Last night on his Showtime series, "Inside Comedy," David Steinberg interviewed Eric Idle and Bob Einstein. The latter told some hilarious anecdotes about working with Redd Foxx, as well as the origin stories of his Officer Judy and Super Dave characters. But I was struck by something Eric Idle said when Steinberg asked who inspired the style of Monty Python. While the usual answer has been Spike Milligan, Peter Sellers, and the rest of the creators of the BBC's "Goon Show," Idle mentioned how much he'd admired Peter Cook and Dudley Moore.
Cook and Moore were pushing the comedy envelope for several years before Python formed, mostly with their series "Beyond The Fringe." I didn't become aware of them until 1973, when my parents took me to see "Good Evening," their Broadway sketch revue. One of the sketches that stayed with me from that show was One Leg Too Few, in which a one-legged man interviews for the role of Tarzan. I always thought they had written it specifically for the Broadway run, but I was wrong.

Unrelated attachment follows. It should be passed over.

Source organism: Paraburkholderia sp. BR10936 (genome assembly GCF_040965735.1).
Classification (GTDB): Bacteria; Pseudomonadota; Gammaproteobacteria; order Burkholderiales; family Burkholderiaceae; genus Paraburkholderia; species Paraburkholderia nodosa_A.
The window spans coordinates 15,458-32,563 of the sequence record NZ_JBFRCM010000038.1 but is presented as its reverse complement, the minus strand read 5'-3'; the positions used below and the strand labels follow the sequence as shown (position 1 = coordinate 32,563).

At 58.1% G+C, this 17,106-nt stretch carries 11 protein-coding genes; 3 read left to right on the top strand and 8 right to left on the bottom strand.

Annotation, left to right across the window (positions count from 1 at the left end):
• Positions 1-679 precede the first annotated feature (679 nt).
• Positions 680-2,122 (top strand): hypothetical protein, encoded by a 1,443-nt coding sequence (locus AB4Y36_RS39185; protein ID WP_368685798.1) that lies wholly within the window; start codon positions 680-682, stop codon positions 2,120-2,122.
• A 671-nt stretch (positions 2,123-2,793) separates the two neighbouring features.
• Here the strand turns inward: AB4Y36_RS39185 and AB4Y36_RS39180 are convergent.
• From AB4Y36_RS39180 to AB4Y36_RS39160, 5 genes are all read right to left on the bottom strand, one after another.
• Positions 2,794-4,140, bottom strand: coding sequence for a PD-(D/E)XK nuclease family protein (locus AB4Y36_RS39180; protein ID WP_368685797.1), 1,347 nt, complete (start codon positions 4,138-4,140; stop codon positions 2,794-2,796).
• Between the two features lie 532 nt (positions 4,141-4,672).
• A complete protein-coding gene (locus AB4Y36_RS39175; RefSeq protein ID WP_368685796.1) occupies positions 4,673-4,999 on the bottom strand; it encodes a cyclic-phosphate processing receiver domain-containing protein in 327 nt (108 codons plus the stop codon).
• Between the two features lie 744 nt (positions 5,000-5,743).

They were doing One Leg Too Few as early as the 1961 version of "Beyond The Fringe," and continued to do it for nearly three decades, including a 1976 appearance on "Saturday Night Live" and at the 1989 Secret Policeman's Ball. Cook, who wrote it in 1960, called it one of the most perfect sketches he performed in. Through all those years, though, they never changed a word -- because they didn't have to. Although the sketch starts out as if it's going to be a physical piece, with Moore hopping around the stage on one leg, it is the precision of Cook's lines (and his dry delivery) that make One Leg Too Few a comedic masterpiece.
Labels: picture of the day, theater